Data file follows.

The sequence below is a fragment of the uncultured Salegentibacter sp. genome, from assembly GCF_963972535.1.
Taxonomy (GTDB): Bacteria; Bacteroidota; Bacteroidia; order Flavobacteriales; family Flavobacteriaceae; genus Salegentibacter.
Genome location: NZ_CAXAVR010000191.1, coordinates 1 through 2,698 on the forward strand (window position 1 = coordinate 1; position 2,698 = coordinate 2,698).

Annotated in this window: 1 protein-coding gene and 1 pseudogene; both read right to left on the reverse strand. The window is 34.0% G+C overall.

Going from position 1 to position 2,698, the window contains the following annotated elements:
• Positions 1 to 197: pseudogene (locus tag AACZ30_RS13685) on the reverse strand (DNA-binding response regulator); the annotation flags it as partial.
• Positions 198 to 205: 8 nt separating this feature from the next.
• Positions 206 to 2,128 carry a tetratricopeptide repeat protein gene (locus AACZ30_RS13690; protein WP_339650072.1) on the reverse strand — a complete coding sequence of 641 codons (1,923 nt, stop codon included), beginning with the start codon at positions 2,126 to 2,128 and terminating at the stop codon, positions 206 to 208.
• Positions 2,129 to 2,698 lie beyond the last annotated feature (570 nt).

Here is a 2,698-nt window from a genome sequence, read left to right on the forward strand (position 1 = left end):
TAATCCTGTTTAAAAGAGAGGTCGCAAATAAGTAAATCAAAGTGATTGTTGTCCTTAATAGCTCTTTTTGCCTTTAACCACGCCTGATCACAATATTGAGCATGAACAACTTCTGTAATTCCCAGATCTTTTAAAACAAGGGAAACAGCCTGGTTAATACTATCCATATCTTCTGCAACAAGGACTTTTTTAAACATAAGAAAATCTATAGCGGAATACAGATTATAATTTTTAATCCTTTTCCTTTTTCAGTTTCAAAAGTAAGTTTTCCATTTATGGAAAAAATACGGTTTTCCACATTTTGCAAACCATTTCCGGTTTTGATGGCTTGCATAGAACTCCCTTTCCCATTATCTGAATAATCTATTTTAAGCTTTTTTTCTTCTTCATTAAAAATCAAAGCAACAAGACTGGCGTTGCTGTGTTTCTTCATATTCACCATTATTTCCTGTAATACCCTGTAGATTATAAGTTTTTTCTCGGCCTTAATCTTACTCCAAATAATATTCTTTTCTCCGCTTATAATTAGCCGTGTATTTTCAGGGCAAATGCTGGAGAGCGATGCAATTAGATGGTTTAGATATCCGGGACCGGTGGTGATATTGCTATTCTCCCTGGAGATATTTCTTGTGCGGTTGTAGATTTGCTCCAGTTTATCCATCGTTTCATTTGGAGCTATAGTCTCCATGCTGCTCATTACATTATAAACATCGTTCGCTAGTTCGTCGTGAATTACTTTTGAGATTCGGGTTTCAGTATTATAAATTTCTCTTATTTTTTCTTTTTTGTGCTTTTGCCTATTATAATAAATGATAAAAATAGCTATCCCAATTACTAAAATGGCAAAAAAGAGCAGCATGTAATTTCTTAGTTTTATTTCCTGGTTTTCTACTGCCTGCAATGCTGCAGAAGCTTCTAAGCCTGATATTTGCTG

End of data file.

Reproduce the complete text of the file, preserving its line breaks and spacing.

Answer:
The sequence below is a fragment of the uncultured Salegentibacter sp. genome, from assembly GCF_963972535.1.
Taxonomy (GTDB): Bacteria; Bacteroidota; Bacteroidia; order Flavobacteriales; family Flavobacteriaceae; genus Salegentibacter.
Genome location: NZ_CAXAVR010000191.1, coordinates 1 through 2,698 on the forward strand (window position 1 = coordinate 1; position 2,698 = coordinate 2,698).

Annotated in this window: 1 protein-coding gene and 1 pseudogene; both read right to left on the reverse strand. The window is 34.0% G+C overall.

Going from position 1 to position 2,698, the window contains the following annotated elements:
• Positions 1 to 197: pseudogene (locus tag AACZ30_RS13685) on the reverse strand (DNA-binding response regulator); the annotation flags it as partial.
• Positions 198 to 205: 8 nt separating this feature from the next.
• Positions 206 to 2,128 carry a tetratricopeptide repeat protein gene (locus AACZ30_RS13690; protein WP_339650072.1) on the reverse strand — a complete coding sequence of 641 codons (1,923 nt, stop codon included), beginning with the start codon at positions 2,126 to 2,128 and terminating at the stop codon, positions 206 to 208.
• Positions 2,129 to 2,698 lie beyond the last annotated feature (570 nt).

Here is a 2,698-nt window from a genome sequence, read left to right on the forward strand (position 1 = left end):
TAATCCTGTTTAAAAGAGAGGTCGCAAATAAGTAAATCAAAGTGATTGTTGTCCTTAATAGCTCTTTTTGCCTTTAACCACGCCTGATCACAATATTGAGCATGAACAACTTCTGTAATTCCCAGATCTTTTAAAACAAGGGAAACAGCCTGGTTAATACTATCCATATCTTCTGCAACAAGGACTTTTTTAAACATAAGAAAATCTATAGCGGAATACAGATTATAATTTTTAATCCTTTTCCTTTTTCAGTTTCAAAAGTAAGTTTTCCATTTATGGAAAAAATACGGTTTTCCACATTTTGCAAACCATTTCCGGTTTTGATGGCTTGCATAGAACTCCCTTTCCCATTATCTGAATAATCTATTTTAAGCTTTTTTTCTTCTTCATTAAAAATCAAAGCAACAAGACTGGCGTTGCTGTGTTTCTTCATATTCACCATTATTTCCTGTAATACCCTGTAGATTATAAGTTTTTTCTCGGCCTTAATCTTACTCCAAATAATATTCTTTTCTCCGCTTATAATTAGCCGTGTATTTTCAGGGCAAATGCTGGAGAGCGATGCAATTAGATGGTTTAGATATCCGGGACCGGTGGTGATATTGCTATTCTCCCTGGAGATATTTCTTGTGCGGTTGTAGATTTGCTCCAGTTTATCCATCGTTTCATTTGGAGCTATAGTCTCCATGCTGCTCATTACATTATAAACATCGTTCGCTAGTTCGTCGTGAATTACTTTTGAGATTCGGGTTTCAGTATTATAAATTTCTCTTATTTTTTCTTTTTTGTGCTTTTGCCTATTATAATAAATGATAAAAATAGCTATCCCAATTACTAAAATGGCAAAAAAGAGCAGCATGTAATTTCTTAGTTTTATTTCCTGGTTTTCTACTGCCTGCAATGCTGCAGAAGCTTCTAAGCCTGATATTTGCTG